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Museums and the Crisis of Education

Museums and the Crisis of Education

Just a link here to a post I did for the Center for the Future of Museums blog, on the way that changes in education open possibilities for museums. Some good discussion there about the connections o museum education and other kinds of museum work.  

Contemporary collecting risky – but important

Contemporary collecting risky – but important

In which I come to the defense of Carlene Stephen’s blog post on collecting Stanley, and mostly disagree with Thomas Soderqvist on contemporary collecting – though agree with him that we need to theorize contemporary collecting better… Museums (at least American museums) commit to keeping things forever, so there’s always a risk to accessioning something into the collection. The decision to accept an artifact has a cost: acquisition costs, processing costs, and then significant storage costs, ad infinitum. The life-cycle…

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Questions to ask when visiting a museum

Questions to ask when visiting a museum

Some of my students recently made a field trip to a local museum. These are some questions I suggested they might want to ask the staff to understand their work and the way they work with each other and the public. Additions and suggestions welcome. Behind the scenes: How to ask questions of a museum Visiting Collections There’s always more to see than there’s time for. Ask to see the curator’s favorite. Or the most challenging to store. Or the…

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The quotable museum

The quotable museum

By popular demand: the quotes from my United States Naval Lyceum research that I’ve been tweeting the last week or two: Museum review, 1819: Scudders Museum, New York:  “the most revolting figures in wax…prodigies of absurdity and bad taste” 1835: Free access to an excellent library, and…to the collections of specimens of nature and art will…polish and adorn the mind.” 1855: the joy of working in a #museum comes from “the pleasure of observing the impressions which visitors severally receive.”…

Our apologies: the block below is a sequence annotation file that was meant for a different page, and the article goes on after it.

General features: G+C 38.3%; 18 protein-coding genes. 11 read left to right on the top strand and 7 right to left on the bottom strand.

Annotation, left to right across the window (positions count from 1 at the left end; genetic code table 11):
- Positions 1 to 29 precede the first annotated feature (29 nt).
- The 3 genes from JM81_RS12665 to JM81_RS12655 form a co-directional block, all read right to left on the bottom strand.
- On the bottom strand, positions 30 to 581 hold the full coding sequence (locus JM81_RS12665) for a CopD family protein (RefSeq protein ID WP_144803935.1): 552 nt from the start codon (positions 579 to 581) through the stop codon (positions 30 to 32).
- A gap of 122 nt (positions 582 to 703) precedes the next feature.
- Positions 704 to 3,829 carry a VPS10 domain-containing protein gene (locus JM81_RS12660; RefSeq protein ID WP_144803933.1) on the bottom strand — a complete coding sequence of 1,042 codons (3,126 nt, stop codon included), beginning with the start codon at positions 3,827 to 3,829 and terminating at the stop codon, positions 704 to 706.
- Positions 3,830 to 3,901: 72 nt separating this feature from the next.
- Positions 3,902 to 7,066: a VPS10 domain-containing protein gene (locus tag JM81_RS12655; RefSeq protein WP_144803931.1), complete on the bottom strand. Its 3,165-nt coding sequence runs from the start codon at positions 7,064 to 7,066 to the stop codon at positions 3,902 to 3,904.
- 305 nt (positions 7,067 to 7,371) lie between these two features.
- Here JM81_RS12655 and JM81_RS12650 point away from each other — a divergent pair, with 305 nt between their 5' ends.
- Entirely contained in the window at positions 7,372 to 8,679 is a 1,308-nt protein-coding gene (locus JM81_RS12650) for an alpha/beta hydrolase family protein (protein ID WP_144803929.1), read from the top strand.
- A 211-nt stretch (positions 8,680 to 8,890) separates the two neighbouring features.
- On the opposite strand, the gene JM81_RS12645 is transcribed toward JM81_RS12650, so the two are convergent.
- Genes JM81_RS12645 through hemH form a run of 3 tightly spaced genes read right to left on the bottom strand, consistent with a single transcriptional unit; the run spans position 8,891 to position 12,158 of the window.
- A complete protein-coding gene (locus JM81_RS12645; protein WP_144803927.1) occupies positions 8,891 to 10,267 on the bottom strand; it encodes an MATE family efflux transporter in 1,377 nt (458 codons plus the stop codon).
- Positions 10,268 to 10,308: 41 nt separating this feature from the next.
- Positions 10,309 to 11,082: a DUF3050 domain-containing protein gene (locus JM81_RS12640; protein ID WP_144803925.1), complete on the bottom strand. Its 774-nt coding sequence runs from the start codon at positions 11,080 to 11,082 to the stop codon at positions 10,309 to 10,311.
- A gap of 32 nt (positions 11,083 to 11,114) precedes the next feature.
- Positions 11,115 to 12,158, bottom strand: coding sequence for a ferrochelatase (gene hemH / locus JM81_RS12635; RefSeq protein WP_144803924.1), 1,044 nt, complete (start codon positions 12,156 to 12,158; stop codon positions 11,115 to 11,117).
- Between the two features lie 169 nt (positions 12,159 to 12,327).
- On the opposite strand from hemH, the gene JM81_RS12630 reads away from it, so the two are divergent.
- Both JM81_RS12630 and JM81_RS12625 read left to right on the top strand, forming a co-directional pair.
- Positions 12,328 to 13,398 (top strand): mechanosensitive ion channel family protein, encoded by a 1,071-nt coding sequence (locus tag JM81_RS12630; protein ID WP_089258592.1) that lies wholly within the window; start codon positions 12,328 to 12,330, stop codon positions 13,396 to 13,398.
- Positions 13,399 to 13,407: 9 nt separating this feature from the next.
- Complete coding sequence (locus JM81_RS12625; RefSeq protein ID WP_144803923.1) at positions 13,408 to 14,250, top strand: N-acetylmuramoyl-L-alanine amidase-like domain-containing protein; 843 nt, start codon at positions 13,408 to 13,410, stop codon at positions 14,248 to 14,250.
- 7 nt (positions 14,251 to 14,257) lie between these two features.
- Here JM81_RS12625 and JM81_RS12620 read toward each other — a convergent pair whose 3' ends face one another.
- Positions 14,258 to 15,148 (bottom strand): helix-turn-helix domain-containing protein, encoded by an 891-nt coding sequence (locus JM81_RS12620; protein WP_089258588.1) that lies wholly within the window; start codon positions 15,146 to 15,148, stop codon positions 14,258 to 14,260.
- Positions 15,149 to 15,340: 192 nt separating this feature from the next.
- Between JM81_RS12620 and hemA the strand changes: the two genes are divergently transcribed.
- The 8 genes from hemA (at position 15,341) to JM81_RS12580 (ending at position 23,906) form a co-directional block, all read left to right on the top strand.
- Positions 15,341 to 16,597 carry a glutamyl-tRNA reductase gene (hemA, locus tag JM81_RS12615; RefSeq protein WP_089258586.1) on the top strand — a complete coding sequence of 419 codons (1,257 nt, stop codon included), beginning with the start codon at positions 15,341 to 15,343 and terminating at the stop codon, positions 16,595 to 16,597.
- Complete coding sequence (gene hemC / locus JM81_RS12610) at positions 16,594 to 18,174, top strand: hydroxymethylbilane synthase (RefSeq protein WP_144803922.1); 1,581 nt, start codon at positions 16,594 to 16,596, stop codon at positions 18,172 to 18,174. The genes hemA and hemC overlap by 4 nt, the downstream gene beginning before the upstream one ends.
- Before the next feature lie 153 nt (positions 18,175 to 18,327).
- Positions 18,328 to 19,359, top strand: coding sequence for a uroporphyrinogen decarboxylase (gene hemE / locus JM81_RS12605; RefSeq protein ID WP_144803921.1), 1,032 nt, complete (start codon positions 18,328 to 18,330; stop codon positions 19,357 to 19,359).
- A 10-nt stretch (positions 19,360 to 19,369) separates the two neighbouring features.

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My new blog!

My new blog!

With the ending of my two-year term as director of the Haffenreffer Museum and the start of my sabbatical, I’ve started a new blog. Older entries are imported from the Haffenreffer Museum director’s blog, and (way back) from my museumblog.blogger.com museum reviews blog. Welcome.

Two final blog entries

Two final blog entries

June 30 marks the final day of my two-year term as director of the Haffenreffer Museum of Anthropology. TIme for a sabbatical, and time for writing a book. I’ve posted two blog entries, to finish things off. One on the thrill of being director: what makes museum work so much fun? One on my thoughts, two years later, on Michael Kaiser’s 10 rules of the turnaround. And that is the end of this blog. I’ll turn it over to the…

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On the thrill of museum work

On the thrill of museum work

June 30 marks the final day of my two-year term as director of the Haffenreffer Museum of Anthropology. I’ve mixed feelings about giving it up. On the positive side: I’ve learned a lot. I think I’ve done some good work there. Most importantly, I think the museum has made a good case for its value to the university, which is what I set out to prove. On the other hand: running a museum is all-consuming, even if it’s only supposed…

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Essay (almost) published

Essay (almost) published

MuseumsEtc. has announced the publication of A Handbook for Academic Museums: Beyond Exhibitions and Education. It includes an essay on the transformation of the Haffenreffer Museum, co-authored by Emily Stokes-Rees and me: “From Collections to Curriculum: New Approaches to Teaching and Learning at the Haffenreffer Museum of Anthropology, Brown University. Some of the material first appeared on this blog. Coming soon to an internet near you.

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